On the water, mistakes come just as often as victories, and it’s easy for anglers to fall into the wrong kind of patterns or let emotion dictate their decisions. More often than not, relying on your own personal biases means ignoring the biology of fish and what you know needs to be done, which ultimately means less fish. Today, I’ve listed some of the most common fishing crimes committed on the water in hopes that you won’t become one of the next perpetrators.
Every fisherman has a confidence bait or lure that always seems to catch fish and outdoes the other lures in their tackle box. Don’t shake your head; you know it’s true. I’ll be the first to admit that I usually throw my black and yellow spinnerbait right off the bat, no matter what. While there’s nothing wrong with this, necessarily, if you’re going with your confidence bait, you better know how to catch fish with it day in and day out in all conditions. It’s easy to fall into the trap of catching fish after fish with a lure one day and then sticking with it the enxt time out, no matter what. When you find yourself fishing a lure and not getting any bites, two things should come into your mind: change locations or change baits. The next time you’re on the water and not getting any strikes, change baits. Don’t assume the fish will start biting and what you have tied on is your best bet. If you’re not getting bites, changing up should be the only thing on your mind.
Often times, whether the particular piece of cover has given up good fish in the past, or just looks like a winning hotspot, fishermen often make the mistake of camping out on it for too long. Let’s say a large tree has fallen into the water and has hundreds of branches and every nook and cranny would have to hold a ten pound bass. Anyone in their right mind would fish that. However, if you hit the main spots of the tree with your best lures and get nothing, get out of there. Time is a precious commodity, especially in a tournament, and if you’re not getting bites on a piece of cover, disregard it and move on.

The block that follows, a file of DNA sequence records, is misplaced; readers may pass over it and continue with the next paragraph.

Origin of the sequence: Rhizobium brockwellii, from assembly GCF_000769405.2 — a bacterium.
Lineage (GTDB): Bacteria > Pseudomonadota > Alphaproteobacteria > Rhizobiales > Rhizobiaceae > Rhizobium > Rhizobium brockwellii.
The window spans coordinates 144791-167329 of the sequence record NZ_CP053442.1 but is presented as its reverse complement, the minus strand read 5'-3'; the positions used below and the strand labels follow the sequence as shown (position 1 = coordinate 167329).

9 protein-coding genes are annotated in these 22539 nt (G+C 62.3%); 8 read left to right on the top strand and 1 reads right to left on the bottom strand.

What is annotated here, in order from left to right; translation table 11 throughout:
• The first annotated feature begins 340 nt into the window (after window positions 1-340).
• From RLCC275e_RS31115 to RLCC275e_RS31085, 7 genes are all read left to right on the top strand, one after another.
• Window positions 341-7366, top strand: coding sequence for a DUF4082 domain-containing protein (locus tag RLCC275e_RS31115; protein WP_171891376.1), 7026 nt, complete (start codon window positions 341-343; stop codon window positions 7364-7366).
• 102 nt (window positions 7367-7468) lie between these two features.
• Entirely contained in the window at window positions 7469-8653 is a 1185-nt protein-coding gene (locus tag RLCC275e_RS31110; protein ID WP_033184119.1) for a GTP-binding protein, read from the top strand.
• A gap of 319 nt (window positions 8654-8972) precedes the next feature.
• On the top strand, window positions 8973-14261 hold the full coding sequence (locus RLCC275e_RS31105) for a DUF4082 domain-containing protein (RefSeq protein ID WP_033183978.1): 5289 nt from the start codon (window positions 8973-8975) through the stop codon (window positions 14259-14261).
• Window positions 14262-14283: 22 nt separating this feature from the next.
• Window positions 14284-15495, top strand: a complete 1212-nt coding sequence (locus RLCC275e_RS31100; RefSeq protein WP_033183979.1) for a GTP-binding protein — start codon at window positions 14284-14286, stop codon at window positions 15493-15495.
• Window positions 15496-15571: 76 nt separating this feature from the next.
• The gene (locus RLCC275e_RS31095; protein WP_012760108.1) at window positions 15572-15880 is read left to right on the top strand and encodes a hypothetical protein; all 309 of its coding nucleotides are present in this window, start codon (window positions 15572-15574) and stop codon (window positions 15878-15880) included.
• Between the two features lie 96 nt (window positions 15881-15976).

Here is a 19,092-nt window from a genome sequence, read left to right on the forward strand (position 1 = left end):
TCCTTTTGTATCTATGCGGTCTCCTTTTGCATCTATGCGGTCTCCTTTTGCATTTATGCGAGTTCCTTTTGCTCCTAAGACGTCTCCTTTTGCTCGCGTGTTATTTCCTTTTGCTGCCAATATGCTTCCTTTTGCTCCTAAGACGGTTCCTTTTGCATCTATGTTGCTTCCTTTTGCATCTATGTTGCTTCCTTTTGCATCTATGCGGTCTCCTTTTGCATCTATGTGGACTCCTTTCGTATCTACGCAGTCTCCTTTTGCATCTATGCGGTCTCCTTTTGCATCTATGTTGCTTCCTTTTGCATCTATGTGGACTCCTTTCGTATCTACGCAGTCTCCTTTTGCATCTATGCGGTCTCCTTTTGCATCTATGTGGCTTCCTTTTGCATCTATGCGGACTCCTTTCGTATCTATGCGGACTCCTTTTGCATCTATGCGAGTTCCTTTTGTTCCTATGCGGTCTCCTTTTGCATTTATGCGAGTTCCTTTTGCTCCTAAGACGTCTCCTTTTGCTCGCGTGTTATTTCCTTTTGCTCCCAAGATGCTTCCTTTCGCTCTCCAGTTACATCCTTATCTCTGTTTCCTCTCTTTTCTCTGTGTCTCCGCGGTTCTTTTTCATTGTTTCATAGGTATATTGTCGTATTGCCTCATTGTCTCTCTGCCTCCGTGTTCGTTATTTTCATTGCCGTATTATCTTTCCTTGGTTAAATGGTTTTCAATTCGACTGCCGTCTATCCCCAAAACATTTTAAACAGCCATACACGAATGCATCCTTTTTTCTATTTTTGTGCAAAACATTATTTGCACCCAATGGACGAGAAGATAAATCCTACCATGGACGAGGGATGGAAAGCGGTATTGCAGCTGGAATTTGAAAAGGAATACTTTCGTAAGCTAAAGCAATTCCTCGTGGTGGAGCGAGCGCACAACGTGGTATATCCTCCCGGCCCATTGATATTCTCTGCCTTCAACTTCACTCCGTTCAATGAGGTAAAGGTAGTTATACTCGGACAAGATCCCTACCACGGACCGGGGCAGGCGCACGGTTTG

I like to think of “focus” as actively making your bait seek out the fish. As much as some would like think of fishing as a relaxing sport, if the goal is to catch the most fish possible, it really isn’t. Your mind has to be sharp and everything you do must have a reason and a purpose. Losing focus will cost you fish. Treat every cast as if it’s your last, and you really want that one last strike before you pack it in for the day. Do that each time, and you’ll see increased numbers.
After a few hours on the water, it can be easy to lose focus or isolate on one of the best looking pieces of cover around, but ignoring that little voice in your head that tells you to move on can be costly. There’s simply no point in fishing a spot that doesn’t have fish, or using a lure all day long that isn’t producing. Be smart and always resort to what you know to be true about the sport and I guarantee you’ll be in good shape.